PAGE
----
1. Using our DIY camper van window screens (they keep bugs out and air flow, well, flowing.)
  2. Parking in a level spot! Sometimes this isn’t always possible. You can remedy this any number of ways including using some wood you’ve found nearby or even putting these levelers to use.

Have a little extra spending money on hand

Nothing is more stressful than realizing a credit card won’t work or that you don’t have enough cash for a cup of coffee. Though not as bad, we also don’t like it when we get slapped with ATM fees. Head to your bank before leaving and take out a little extra money so that you can move about (and spend) with ease. It’s also nice to have on hand when tipping servers and others who provide a service for you. Plus, I don’t know about you but having a little bit of cash on hand always seems to psychologically reduce my travel stress just in knowing that it’s there.

In the same vein, be prepared to spend a little more than you had planned for. Budgeting one’s travel expenses is always a great idea but pad the number a little bit so that if unexpected purchases start to add up, you aren’t stressing out. Just how much that amount is will vary from individual to individual and trip to trip but at the low end of things, we’d say plan for an extra $20 a day.

Update your cell phone plan ahead of time

We recently went to the Bahamas and knew we would want to be able to use our cell phones for work. We use Verizon and were able to figure out how to add International Data to our plan. They have a couple of different options to choose from. We found that jumping on their chat service was helpful. In the end, we picked a plan that only lasted for a month and then automatically ended once the time was up. If we did it again we would do the same thing but buy more data. Doing all of this ahead of time and not on the island and not while en route really helped to reduce our travel stress. We already knew what our data plan was and we weren’t worried about running over (and racking up additional costs.)

Pack ahead of time

Caroline Whatley at Hurricane Ridge in Olympic National Park
Hat? Check. Vest? Check. Camera? Check!

I am known for packing last minute but I have tried hard to break myself of this habit. Why? Because packing last minute means that I inevitably forget something. When I’ve packed early (and made a list) it means that I have time to go through the things I need and catch myself before I forget something important. It can be a slippery slope though for those of you who love to overpack! To see 9 of our van life essentials, head on over HERE. To see some things we never bring with us, head on over HERE.

Have snacks available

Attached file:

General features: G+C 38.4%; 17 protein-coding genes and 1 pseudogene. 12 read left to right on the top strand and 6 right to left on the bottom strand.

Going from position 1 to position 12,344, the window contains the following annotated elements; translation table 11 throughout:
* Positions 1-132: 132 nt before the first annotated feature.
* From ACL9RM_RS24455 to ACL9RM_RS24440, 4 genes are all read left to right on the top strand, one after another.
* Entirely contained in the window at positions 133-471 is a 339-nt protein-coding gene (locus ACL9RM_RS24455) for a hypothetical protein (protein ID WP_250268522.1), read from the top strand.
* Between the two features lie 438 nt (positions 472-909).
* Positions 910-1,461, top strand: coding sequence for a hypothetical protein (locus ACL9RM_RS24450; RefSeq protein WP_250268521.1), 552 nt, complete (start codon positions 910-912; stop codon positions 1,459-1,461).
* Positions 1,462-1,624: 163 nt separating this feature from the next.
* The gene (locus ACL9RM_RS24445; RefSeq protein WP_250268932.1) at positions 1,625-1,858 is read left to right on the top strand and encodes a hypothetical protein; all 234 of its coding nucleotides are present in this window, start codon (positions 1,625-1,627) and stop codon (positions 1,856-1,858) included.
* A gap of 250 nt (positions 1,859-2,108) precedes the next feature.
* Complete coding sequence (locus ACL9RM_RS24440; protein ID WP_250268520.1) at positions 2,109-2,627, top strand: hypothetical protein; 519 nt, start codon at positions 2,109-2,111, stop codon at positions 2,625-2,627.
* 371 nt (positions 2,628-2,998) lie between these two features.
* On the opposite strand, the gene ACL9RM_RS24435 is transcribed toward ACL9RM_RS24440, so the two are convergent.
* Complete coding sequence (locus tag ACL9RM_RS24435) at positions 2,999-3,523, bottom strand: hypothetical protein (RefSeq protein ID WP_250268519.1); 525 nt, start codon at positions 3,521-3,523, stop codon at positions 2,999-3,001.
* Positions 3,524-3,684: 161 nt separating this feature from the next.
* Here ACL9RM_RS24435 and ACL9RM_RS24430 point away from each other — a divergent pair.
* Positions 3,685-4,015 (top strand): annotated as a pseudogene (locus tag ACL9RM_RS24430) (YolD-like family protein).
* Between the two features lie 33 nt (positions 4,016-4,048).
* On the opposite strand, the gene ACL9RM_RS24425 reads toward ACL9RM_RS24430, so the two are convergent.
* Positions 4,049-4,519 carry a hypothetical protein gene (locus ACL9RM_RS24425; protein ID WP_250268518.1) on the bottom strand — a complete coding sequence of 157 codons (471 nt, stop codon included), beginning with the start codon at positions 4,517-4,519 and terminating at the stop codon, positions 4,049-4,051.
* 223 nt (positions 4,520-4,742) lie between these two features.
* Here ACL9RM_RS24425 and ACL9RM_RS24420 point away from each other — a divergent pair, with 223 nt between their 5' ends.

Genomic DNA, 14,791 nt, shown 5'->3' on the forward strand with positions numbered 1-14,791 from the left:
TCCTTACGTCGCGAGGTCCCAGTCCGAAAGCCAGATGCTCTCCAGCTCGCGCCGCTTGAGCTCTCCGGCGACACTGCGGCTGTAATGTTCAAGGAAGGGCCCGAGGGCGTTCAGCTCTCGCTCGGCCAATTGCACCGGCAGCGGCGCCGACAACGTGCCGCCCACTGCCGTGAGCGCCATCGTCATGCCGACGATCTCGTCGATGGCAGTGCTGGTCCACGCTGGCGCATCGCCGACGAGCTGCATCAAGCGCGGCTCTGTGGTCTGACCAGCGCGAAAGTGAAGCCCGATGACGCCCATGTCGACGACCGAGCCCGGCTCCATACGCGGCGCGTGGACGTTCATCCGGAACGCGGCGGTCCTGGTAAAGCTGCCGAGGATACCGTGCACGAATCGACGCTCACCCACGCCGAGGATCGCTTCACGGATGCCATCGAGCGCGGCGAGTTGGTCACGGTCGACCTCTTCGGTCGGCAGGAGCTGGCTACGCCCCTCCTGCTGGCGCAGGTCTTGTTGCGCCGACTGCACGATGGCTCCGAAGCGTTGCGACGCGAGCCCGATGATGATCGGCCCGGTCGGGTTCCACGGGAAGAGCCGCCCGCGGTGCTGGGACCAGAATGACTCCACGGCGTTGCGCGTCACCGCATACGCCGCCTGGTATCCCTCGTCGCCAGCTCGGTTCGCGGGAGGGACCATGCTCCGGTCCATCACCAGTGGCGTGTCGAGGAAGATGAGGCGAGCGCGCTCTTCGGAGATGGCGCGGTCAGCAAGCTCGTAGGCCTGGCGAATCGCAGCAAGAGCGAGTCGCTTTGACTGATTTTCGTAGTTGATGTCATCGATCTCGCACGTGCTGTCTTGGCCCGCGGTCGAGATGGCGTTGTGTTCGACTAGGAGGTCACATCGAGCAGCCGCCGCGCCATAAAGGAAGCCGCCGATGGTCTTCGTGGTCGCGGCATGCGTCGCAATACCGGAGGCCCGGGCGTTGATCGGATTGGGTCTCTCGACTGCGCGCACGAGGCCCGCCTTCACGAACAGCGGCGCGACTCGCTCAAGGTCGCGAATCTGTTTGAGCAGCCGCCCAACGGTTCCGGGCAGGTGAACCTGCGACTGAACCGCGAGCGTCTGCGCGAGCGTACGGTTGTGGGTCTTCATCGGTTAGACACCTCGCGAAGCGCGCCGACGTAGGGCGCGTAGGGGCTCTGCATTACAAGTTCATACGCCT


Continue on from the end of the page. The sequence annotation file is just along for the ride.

Being hungry while traveling only leads to stress. And impulsivity. And sometimes food guilt. None of which are conducive to having a fun time on the road. We almost always bring bananas and peanut butter, pretzels and mandarins with us everywhere we go. Stave off the hangry feelings that lead to stress on the road and keep your blood sugar where it needs to be so that everyone has a great time.

Build in down time

We love fitting in as much as we can while traveling but it’s also a surefire way to lead to travel stress. Depending on the length of the trip, it’s always a good thing to build in a little down time. If you’re going away for a weekend, it might just mean a twenty minute power nap before going out late-night. If you’re traveling for a week or two, it could mean building in one full day of just reading on the beach in the sun. Remember it ain’t about the quantity of things you’re seeing, it’s about the quality of the experience.

Take time to transition

Coming home from a vacation can be exhausting. Red eye flights, time zone differences, unpacking, restocking your fridge, picking up your pet from the kennel … all of these things can lead to a stressful re-entry into your life. If you’re able, consider taking off an extra day before heading back to work. If that isn’t possible, consider returning on a weekend so that you have time to do all the things you need to do before Monday arrives. No one wants to be exhausted from their vacation since resting up is probably one of the reasons you took one.

How to Reduce Travel Stress and Anxiety Recap

With a little bit of planning, anyone can reduce travel stress and anxiety. Doing so is one of the easiest ways to make the most of your trip! Do you have any other tips you’d recommend? If so, we’d love to hear about them. Please leave your comments below!

Erin McGrady and Caroline Whatley are travel writers, photographers and the authors of Authentic Asheville.

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Published by Erin McGrady

Erin McGrady is a filmmaker, photographer, and writer exploring Asheville and beyond. My work focuses on sharing about LGBTQ safe spaces, camper van life, and the outdoors.